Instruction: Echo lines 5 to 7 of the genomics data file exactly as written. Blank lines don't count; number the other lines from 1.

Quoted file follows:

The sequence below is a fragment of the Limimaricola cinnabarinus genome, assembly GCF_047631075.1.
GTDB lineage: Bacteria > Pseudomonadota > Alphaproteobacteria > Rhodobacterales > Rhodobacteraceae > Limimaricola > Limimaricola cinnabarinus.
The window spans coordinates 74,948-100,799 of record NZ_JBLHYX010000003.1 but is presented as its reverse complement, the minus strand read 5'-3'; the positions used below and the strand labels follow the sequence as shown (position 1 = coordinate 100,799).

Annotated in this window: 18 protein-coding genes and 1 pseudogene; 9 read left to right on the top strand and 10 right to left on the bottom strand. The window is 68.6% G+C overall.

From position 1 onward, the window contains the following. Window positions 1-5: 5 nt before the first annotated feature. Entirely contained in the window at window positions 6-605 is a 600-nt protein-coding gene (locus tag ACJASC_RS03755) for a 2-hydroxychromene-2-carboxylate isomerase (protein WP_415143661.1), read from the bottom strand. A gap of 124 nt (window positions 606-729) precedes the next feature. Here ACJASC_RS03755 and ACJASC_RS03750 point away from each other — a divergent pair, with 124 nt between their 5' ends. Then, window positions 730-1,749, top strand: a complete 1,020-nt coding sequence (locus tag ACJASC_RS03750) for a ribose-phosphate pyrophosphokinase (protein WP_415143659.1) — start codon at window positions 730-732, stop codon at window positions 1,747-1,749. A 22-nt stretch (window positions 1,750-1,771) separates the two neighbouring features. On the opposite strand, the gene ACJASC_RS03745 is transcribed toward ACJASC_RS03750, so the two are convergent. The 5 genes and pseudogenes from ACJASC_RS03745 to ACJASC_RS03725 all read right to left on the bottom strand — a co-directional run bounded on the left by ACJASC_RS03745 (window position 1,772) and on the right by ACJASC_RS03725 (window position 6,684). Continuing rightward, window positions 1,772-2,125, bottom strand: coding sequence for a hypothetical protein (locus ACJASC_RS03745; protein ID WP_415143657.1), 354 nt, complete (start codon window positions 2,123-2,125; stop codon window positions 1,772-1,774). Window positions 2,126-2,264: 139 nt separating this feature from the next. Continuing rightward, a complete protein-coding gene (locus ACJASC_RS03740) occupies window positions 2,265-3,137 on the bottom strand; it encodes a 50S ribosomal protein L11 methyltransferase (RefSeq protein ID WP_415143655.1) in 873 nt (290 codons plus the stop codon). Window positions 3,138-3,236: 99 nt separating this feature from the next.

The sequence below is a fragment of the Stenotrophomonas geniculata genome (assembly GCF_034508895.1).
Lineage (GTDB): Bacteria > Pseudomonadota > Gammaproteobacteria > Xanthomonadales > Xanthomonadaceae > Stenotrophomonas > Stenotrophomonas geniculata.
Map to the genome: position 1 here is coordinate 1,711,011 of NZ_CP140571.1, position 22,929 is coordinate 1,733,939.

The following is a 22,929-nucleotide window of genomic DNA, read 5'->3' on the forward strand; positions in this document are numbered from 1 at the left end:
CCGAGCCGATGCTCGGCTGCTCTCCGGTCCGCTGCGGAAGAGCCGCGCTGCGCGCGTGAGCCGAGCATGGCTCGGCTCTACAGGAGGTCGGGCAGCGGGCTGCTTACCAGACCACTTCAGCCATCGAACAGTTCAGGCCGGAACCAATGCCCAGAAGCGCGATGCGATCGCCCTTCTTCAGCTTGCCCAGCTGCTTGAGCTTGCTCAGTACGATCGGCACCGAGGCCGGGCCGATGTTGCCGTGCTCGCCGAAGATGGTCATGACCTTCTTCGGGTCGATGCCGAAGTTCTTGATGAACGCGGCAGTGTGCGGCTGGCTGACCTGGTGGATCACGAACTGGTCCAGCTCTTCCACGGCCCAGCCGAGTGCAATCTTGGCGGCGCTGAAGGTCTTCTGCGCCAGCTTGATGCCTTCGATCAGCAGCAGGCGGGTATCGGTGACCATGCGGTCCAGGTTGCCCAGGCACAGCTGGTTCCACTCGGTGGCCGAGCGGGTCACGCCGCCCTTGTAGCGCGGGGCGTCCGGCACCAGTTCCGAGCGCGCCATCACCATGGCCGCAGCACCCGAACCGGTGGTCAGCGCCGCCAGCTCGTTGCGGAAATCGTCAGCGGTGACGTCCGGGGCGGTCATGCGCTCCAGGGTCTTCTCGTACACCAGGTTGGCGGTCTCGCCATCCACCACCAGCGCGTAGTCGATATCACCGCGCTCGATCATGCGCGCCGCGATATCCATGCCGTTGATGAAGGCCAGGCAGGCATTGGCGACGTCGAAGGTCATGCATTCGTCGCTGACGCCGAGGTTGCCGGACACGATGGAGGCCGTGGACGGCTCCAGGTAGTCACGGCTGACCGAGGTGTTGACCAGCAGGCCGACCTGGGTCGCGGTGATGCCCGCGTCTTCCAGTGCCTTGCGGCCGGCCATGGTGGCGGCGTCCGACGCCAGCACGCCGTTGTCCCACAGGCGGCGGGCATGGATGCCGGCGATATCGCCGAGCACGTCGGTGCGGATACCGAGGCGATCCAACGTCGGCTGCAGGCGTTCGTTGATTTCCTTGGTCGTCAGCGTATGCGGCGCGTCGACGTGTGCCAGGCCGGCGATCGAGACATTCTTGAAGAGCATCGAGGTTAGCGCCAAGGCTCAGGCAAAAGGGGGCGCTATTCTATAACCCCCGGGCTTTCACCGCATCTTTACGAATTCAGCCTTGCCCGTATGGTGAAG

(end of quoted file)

From position 1 onward, the window contains the following. Window positions 1-5: 5 nt before the first annotated feature. Entirely contained in the window at window positions 6-605 is a 600-nt protein-coding gene (locus tag ACJASC_RS03755) for a 2-hydroxychromene-2-carboxylate isomerase (protein WP_415143661.1), read from the bottom strand. A gap of 124 nt (window positions 606-729) precedes the next feature. Here ACJASC_RS03755 and ACJASC_RS03750 point away from each other — a divergent pair, with 124 nt between their 5' ends. Then, window positions 730-1,749, top strand: a complete 1,020-nt coding sequence (locus tag ACJASC_RS03750) for a ribose-phosphate pyrophosphokinase (protein WP_415143659.1) — start codon at window positions 730-732, stop codon at window positions 1,747-1,749. A 22-nt stretch (window positions 1,750-1,771) separates the two neighbouring features. On the opposite strand, the gene ACJASC_RS03745 is transcribed toward ACJASC_RS03750, so the two are convergent. The 5 genes and pseudogenes from ACJASC_RS03745 to ACJASC_RS03725 all read right to left on the bottom strand — a co-directional run bounded on the left by ACJASC_RS03745 (window position 1,772) and on the right by ACJASC_RS03725 (window position 6,684). Continuing rightward, window positions 1,772-2,125, bottom strand: coding sequence for a hypothetical protein (locus ACJASC_RS03745; protein ID WP_415143657.1), 354 nt, complete (start codon window positions 2,123-2,125; stop codon window positions 1,772-1,774). Window positions 2,126-2,264: 139 nt separating this feature from the next. Continuing rightward, a complete protein-coding gene (locus ACJASC_RS03740) occupies window positions 2,265-3,137 on the bottom strand; it encodes a 50S ribosomal protein L11 methyltransferase (RefSeq protein ID WP_415143655.1) in 873 nt (290 codons plus the stop codon). Window positions 3,138-3,236: 99 nt separating this feature from the next.

The sequence below is a fragment of the Stenotrophomonas geniculata genome (assembly GCF_034508895.1).
Lineage (GTDB): Bacteria > Pseudomonadota > Gammaproteobacteria > Xanthomonadales > Xanthomonadaceae > Stenotrophomonas > Stenotrophomonas geniculata.